Background: Survey undertaken to assess the level of patients and carer understanding of CIED device infection. Cardiac implantable electronic devices (CIEDs) continuously monitor heart rhythm. The device can slow or increase the heart rhythm and can shock it back into normal rhythm when a potentially fatal arrhythmia is detected. CIEDs are life-saving medical devices. By 2030 it is predicted that 2.3 billion devices will have been implanted globally. There are relatively few risks associated with the implant of the device, the most common are infection, bleeding and bruising. Infection is the most serious risk, yet the majority of survey respondents were unaware of the signs and symptoms of CIED infection and the potentially fatal consequences.
Purpose: Arrhythmia Alliance (A-A) in collaboration with Mended Hearts, conducted a survey to gather insights from patients on their knowledge of awareness, signs, symptoms, treatment and implications of device infection through their own experience or somebody they care for. The results will be used to support the findings of research undertaken by Duke University Medical School into CIED infection and adherence by healthcare professionals (HCPs) to international CIED infection guidelines.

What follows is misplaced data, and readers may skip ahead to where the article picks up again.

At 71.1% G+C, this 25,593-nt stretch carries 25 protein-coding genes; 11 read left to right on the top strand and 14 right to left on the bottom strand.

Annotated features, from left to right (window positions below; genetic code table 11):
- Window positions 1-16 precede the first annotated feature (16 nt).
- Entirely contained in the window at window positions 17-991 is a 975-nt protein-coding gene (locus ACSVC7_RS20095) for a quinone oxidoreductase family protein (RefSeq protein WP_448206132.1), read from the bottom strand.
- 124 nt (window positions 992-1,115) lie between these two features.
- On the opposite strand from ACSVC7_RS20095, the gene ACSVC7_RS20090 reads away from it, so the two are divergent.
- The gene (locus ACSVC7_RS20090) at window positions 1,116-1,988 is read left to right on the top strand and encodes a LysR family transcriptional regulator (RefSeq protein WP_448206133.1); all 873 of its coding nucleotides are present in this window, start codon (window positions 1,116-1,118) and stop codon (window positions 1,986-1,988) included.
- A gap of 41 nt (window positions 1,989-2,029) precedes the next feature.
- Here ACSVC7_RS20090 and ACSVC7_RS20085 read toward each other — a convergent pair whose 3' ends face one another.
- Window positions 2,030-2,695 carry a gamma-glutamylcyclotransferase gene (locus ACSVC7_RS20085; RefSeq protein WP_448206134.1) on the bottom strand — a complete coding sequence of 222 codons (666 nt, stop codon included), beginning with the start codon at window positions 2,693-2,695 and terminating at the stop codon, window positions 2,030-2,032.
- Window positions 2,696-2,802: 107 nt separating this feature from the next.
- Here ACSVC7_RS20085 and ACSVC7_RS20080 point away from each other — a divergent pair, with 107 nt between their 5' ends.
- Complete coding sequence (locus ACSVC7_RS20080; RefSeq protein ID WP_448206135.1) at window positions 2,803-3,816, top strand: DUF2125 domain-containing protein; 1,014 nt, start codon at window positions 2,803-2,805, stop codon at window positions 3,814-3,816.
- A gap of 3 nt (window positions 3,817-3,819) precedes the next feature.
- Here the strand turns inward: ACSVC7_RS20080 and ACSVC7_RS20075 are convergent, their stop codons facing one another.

Method: An online questionnaire was designed and distributed across the A-A, AF Assoc, Mended Hearts and STARS (Syncope Trust) databases, social media and online forums.
Results: 265 patients responded to the online questionnaire, 94% of respondents had a CIED or were a caregiver to someone with a CIED. Findings from the questionnaire are summarised in the diagrams.
Conclusions: This survey highlights a lack of patient knowledge about risk of CIED infection. There were limited discussions with doctors, and patients were unaware of infection signs or symptoms and unaware of potential relapse. It is therefore evident that HCPs need to engage with patients and caregivers regarding the risk of infection and the signs and symptoms of infection. Patients need to better understand signs and symptoms of infection and when to seek medical attention. HCPs, patients and caregivers need to know where to find further information and support from professional patient organizations such as Arrhythmia Alliance. ❑